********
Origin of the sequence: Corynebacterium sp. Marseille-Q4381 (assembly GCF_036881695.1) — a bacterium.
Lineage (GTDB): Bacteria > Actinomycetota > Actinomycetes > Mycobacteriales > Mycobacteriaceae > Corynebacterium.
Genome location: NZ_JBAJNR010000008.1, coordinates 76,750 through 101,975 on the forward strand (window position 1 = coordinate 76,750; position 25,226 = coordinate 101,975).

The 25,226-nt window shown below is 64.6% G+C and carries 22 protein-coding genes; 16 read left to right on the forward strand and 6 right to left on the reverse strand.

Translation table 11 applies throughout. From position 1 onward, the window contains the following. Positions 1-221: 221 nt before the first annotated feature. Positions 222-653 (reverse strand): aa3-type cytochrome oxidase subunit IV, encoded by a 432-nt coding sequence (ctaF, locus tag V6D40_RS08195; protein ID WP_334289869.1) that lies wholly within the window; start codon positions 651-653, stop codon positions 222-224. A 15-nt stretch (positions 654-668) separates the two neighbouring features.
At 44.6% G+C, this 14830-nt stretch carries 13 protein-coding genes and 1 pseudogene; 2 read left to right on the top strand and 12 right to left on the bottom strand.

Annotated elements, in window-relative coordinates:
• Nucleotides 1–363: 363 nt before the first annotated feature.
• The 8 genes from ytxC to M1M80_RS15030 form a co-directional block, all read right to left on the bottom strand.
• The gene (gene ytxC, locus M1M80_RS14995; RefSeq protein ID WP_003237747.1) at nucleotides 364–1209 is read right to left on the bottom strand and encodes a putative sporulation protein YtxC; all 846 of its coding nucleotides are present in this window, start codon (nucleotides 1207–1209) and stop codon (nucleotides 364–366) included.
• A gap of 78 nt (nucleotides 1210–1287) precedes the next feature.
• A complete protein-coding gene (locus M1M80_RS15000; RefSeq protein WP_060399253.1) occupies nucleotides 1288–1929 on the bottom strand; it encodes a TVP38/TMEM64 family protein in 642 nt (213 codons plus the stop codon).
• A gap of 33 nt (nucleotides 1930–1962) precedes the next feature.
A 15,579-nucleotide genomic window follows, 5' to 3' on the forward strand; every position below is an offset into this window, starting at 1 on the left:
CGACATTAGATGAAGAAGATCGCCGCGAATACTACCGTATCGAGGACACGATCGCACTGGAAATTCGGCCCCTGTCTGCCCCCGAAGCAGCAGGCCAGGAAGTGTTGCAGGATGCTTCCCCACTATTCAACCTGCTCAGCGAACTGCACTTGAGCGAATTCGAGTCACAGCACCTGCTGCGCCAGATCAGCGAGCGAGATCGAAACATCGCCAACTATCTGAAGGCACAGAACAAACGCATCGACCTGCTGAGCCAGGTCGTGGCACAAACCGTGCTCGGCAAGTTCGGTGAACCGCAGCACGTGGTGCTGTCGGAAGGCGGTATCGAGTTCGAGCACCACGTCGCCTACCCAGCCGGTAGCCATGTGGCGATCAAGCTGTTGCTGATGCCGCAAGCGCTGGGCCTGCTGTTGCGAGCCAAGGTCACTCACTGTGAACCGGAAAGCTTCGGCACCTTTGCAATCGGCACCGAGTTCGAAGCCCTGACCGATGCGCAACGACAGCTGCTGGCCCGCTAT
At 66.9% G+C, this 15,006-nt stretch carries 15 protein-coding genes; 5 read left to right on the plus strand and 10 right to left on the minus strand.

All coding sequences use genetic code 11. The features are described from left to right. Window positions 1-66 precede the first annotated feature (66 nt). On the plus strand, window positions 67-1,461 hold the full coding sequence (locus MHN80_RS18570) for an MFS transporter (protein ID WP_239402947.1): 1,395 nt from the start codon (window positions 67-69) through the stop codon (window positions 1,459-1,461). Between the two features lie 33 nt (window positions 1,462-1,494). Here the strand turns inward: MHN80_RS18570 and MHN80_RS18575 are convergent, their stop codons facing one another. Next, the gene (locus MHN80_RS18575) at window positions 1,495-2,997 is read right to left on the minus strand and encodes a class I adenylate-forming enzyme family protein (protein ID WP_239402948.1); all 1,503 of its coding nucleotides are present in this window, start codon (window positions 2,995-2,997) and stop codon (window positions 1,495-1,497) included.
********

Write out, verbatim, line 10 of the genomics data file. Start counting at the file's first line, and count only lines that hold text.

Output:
• The gene (gene ytxC, locus M1M80_RS14995; RefSeq protein ID WP_003237747.1) at nucleotides 364–1209 is read right to left on the bottom strand and encodes a putative sporulation protein YtxC; all 846 of its coding nucleotides are present in this window, start codon (nucleotides 1207–1209) and stop codon (nucleotides 364–366) included.